Last spring, Hannah Moore stood atop the podium at the N.C. High School Athletic Association 4A swimming championships as her Green Hope High teammates cheered for her state high school record in the 500-yard freestyle.
Last week, Moore twice mounted another podium, this time as the gold medalist in the Youth Olympic Games in Nanjing, China, as the Star Spangled Banner played in the background.
“It was just awesome to see the flag raised and to sing along with my teammates!” Moore responded by email from China. “Winning two golds for Team USA was incredible because I was so proud to represent my country on the podium.
“I was really striving for the gold in the 200 backstroke, but the 400 freestyle was a very surprising win!”
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Maybe a surprise to Moore, but not to Andrew DeSorba, her coach at various club teams since she was 12 years old.
“That’s just Hannah,” he said. “I think she’s surprised anytime she wins.”
The Youth Olympic Games are held once every four years and an international field of athletes between the ages of 15 to 18 assembled for Olympic-style competition.
The meet was the first major international competition for Moore, who is leaving China and reporting directly to the University of Michigan as a freshman.
“She made a statement internationally,” DeSorba said. “She raced the best 18-year-olds in the world and won.”
DeSorba said Moore is No. 4 in the United States in all ages in the 200 back and is quickly moving up in the 400. Last spring, she obliterated the 500-yard freestyle record by almost six seconds.
Moore shared the gold medal in China in the 200-meter back with Ambra Esposito of Italy with 2:10.42 finishes.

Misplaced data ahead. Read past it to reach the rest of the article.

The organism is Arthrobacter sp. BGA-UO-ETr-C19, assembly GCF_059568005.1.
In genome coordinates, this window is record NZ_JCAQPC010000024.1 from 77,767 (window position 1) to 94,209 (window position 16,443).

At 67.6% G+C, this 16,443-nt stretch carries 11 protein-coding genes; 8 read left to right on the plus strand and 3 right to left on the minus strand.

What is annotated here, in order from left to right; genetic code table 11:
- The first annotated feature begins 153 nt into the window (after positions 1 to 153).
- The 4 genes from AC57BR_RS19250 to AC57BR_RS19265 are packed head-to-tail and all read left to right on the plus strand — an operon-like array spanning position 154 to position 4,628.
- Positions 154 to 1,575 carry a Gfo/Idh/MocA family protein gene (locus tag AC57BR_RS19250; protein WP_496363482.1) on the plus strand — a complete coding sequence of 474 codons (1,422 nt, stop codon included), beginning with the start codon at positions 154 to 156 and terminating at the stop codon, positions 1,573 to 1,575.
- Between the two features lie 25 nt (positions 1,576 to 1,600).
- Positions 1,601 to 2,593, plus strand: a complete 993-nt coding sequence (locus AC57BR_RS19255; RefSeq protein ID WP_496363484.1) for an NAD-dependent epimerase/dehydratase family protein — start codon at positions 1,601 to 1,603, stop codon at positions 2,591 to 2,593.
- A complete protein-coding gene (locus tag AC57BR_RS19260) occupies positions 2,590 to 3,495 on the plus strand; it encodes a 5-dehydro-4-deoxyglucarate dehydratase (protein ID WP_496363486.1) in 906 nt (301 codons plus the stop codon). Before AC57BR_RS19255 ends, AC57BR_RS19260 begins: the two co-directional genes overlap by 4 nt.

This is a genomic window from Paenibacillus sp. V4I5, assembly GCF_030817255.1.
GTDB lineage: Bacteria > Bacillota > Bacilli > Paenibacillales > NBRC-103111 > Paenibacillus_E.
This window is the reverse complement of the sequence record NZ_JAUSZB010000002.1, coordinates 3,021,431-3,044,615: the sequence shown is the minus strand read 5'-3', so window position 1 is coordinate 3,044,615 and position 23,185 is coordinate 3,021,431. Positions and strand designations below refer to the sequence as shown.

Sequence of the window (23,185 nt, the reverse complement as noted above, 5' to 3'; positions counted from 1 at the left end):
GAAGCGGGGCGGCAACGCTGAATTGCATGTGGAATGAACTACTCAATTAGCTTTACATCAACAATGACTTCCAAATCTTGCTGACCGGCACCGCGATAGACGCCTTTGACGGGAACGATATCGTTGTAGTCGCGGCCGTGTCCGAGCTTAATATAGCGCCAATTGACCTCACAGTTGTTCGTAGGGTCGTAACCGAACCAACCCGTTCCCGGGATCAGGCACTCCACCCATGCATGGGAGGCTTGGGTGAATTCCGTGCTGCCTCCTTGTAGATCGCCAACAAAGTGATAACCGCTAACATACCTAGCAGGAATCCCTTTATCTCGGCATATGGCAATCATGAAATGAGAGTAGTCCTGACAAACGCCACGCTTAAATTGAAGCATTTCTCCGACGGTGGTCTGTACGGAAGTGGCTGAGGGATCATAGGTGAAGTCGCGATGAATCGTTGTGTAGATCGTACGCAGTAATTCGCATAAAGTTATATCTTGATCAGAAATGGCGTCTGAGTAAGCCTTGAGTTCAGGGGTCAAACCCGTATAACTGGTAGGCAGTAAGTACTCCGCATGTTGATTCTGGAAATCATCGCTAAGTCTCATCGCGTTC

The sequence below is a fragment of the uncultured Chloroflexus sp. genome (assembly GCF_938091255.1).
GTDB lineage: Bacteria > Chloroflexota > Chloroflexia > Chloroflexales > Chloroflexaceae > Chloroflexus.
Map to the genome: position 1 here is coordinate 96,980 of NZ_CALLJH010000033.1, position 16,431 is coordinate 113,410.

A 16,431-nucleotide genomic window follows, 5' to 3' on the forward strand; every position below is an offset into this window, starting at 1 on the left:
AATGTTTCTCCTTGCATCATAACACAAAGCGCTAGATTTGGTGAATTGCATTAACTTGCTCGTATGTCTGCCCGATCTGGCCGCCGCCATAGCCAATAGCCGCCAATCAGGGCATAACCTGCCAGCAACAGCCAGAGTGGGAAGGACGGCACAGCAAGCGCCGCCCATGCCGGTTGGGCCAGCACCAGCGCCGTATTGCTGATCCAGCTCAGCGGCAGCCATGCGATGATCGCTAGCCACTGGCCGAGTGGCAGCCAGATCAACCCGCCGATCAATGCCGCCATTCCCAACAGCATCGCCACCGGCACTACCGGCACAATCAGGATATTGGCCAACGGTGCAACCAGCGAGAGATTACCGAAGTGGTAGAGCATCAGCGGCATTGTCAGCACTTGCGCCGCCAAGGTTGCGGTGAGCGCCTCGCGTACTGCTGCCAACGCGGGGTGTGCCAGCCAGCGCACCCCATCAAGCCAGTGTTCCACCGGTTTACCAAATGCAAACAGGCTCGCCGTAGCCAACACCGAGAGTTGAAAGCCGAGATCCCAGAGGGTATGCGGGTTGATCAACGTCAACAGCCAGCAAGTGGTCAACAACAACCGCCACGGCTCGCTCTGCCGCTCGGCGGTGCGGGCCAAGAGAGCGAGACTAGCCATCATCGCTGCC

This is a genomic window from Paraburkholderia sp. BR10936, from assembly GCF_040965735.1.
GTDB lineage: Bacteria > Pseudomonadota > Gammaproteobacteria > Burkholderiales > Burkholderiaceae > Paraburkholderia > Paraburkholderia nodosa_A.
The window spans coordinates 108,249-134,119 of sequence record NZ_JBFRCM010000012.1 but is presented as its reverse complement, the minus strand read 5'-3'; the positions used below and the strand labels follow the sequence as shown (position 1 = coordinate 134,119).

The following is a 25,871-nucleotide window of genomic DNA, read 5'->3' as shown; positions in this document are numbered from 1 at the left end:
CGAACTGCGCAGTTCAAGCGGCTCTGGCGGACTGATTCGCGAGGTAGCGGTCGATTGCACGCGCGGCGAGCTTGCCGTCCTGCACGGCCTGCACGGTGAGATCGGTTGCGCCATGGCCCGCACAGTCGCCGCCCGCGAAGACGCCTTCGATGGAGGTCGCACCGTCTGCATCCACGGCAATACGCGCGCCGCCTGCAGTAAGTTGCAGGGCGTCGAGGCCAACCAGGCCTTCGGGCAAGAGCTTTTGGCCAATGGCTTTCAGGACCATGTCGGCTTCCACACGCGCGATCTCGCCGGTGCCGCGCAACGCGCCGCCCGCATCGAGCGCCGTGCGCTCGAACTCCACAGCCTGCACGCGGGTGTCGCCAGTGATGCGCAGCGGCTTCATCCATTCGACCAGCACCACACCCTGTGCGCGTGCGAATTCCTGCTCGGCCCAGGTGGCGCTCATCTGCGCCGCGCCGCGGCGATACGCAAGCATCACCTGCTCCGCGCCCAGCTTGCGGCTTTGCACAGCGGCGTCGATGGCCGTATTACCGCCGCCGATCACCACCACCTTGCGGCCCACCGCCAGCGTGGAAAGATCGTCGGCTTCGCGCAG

“It feels a bit strange to share the medal, but it feels really good and it’s a gold medal after all,” Esposito told reporters at the championships.
Moore initially feared she had missed the gold medal in her top event.
“I think I might have taken that a little too hard in the beginning because I could really feel my legs burning on the last 50,” she said. “When I touched I was thinking, ‘Oh no man, I think I’ve just lost.’ ”
She was relieved to see she was still golden.
“This is the coolest thing I have ever done,” Moore said. “All my teammates were taking pictures.”
Moore came back two days later to win the 400 free by 0.18 seconds with a 4:11.23.
“The experience has been unlike anything I’ve ever done before,” Moore said in her email. “Being totally surrounded by athletes from countries all around the world and competing with them is a bit intimidating but also an honor.”
Moore said one of the best parts of the competition is living in the Olympic Village.
“The Village is a great place to meet and interact with others, which we do through a device called ‘Yoggers,’ ” she said.
Each athlete has a little plastic hand, a Yogger, which has a code imbedded. When two Yoggers touch, information about the athletes is exchanged, stored and can be downloaded.
“It has their phone number if you want to stay in touch,” Moore said. “Yogging has definitely been very fun! It’s a terrific way to start a conversation!”
She said she wished she had time to return home and share the moment with her family and DeSorbo.
“But there just isn’t time. I will have to settle for sending my medals home to them instead!” she said.
Michigan swimming and diving coach Mike Bottom is glad she is headed to the Wolverines.
“We are excited to have Hannah Moore join us in Ann Arbor and bring her into our team,” Bottom said. “She comes from a Michigan family (her mother is a Michigan graduate) and understands fully what it means to be a part of a team. With her work ethic and drive to be a champion, she will fit in well with our team and enhance our program.”